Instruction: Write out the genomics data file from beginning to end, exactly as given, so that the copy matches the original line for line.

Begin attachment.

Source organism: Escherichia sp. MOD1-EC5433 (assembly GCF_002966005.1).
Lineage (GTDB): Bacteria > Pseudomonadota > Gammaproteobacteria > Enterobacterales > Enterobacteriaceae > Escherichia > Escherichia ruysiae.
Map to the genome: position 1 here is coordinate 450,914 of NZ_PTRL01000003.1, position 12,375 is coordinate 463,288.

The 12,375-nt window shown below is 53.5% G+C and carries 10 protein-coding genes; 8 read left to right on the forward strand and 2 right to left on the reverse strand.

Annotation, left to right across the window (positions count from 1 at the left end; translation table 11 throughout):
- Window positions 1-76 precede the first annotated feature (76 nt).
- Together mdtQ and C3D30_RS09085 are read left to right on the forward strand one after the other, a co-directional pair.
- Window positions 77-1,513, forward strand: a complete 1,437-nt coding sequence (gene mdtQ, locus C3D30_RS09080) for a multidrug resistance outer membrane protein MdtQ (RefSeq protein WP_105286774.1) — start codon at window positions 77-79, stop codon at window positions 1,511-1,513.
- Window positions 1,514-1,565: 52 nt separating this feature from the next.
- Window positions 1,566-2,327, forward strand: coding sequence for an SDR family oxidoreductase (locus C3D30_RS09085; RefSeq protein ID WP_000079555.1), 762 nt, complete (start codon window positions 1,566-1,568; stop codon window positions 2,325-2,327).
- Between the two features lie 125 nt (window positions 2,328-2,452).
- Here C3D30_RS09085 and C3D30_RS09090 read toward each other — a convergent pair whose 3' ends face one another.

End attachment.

Source organism: Escherichia sp. MOD1-EC5433 (assembly GCF_002966005.1).
Lineage (GTDB): Bacteria > Pseudomonadota > Gammaproteobacteria > Enterobacterales > Enterobacteriaceae > Escherichia > Escherichia ruysiae.
Map to the genome: position 1 here is coordinate 450,914 of NZ_PTRL01000003.1, position 12,375 is coordinate 463,288.

The 12,375-nt window shown below is 53.5% G+C and carries 10 protein-coding genes; 8 read left to right on the forward strand and 2 right to left on the reverse strand.

Annotation, left to right across the window (positions count from 1 at the left end; translation table 11 throughout):
- Window positions 1-76 precede the first annotated feature (76 nt).
- Together mdtQ and C3D30_RS09085 are read left to right on the forward strand one after the other, a co-directional pair.
- Window positions 77-1,513, forward strand: a complete 1,437-nt coding sequence (gene mdtQ, locus C3D30_RS09080) for a multidrug resistance outer membrane protein MdtQ (RefSeq protein WP_105286774.1) — start codon at window positions 77-79, stop codon at window positions 1,511-1,513.
- Window positions 1,514-1,565: 52 nt separating this feature from the next.
- Window positions 1,566-2,327, forward strand: coding sequence for an SDR family oxidoreductase (locus C3D30_RS09085; RefSeq protein ID WP_000079555.1), 762 nt, complete (start codon window positions 1,566-1,568; stop codon window positions 2,325-2,327).
- Between the two features lie 125 nt (window positions 2,328-2,452).
- Here C3D30_RS09085 and C3D30_RS09090 read toward each other — a convergent pair whose 3' ends face one another.